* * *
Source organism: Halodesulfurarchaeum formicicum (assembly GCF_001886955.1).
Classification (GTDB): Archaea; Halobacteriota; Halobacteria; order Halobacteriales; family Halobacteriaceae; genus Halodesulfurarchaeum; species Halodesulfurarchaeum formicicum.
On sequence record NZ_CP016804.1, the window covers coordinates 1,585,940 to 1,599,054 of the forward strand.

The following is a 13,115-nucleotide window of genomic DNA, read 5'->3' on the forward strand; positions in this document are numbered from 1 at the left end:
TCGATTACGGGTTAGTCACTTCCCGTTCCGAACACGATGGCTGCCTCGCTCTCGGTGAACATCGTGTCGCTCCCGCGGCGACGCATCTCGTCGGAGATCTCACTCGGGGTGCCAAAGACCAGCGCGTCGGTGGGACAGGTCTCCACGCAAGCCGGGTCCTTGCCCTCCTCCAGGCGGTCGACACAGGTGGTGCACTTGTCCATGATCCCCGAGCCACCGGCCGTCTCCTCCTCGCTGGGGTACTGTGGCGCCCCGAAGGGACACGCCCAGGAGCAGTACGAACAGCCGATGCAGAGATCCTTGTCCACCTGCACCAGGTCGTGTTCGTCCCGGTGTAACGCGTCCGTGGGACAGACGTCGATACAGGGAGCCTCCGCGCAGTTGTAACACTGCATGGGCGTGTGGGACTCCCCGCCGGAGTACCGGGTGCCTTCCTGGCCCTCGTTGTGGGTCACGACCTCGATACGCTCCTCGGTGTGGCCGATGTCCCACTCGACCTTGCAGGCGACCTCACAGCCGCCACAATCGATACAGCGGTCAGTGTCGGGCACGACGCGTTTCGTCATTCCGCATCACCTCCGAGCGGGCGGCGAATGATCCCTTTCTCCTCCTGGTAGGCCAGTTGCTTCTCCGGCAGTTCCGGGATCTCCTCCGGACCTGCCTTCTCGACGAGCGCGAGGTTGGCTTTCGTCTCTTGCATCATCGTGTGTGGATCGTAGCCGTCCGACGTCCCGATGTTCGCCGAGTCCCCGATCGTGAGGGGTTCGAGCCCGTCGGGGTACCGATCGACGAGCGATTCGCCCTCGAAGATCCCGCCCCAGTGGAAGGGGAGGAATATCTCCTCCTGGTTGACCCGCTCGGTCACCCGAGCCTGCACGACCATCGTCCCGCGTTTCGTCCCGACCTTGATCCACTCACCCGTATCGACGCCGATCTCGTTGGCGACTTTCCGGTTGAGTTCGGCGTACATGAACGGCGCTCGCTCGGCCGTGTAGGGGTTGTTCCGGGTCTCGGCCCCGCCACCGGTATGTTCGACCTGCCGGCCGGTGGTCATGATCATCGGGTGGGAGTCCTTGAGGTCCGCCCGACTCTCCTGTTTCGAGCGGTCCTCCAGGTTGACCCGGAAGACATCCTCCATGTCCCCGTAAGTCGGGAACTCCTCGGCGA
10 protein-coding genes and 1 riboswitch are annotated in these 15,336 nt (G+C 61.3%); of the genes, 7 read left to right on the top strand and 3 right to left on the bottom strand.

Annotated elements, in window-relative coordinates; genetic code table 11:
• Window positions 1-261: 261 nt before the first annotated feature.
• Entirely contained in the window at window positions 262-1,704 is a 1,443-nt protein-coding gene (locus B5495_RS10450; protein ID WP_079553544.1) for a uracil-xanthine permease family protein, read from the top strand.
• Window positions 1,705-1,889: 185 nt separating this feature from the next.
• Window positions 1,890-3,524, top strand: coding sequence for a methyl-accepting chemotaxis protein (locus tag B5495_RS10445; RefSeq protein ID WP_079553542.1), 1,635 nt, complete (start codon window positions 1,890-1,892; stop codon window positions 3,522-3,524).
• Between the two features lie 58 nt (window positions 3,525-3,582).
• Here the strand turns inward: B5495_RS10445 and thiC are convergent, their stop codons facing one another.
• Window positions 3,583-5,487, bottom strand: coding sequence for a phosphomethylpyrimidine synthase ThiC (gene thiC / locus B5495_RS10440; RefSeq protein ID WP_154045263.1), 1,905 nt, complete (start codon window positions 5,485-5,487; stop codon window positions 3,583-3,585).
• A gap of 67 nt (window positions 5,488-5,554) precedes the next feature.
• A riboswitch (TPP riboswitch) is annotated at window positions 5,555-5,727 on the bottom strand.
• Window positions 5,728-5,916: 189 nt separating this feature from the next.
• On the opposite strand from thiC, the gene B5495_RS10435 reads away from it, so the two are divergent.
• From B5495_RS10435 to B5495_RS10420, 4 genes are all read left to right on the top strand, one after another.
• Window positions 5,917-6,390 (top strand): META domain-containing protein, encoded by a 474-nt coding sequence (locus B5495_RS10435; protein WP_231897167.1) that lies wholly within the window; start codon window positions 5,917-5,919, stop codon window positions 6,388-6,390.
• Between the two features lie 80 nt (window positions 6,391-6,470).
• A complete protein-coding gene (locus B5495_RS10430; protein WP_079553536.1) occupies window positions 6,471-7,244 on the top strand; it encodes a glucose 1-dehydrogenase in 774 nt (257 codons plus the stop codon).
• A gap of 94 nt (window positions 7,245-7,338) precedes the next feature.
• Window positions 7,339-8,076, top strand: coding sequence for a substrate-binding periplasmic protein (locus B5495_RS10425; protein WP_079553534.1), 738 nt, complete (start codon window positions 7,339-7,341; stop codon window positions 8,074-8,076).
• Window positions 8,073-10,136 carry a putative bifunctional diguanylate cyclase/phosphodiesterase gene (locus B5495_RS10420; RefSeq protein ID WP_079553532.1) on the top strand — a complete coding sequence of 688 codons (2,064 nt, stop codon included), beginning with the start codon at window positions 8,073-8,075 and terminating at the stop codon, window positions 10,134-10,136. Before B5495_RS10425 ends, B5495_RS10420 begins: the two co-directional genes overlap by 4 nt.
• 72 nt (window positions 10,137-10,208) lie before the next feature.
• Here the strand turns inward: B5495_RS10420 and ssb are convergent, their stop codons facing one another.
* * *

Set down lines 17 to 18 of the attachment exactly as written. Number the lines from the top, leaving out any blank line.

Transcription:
• Window positions 5,728-5,916: 189 nt separating this feature from the next.
• On the opposite strand from thiC, the gene B5495_RS10435 reads away from it, so the two are divergent.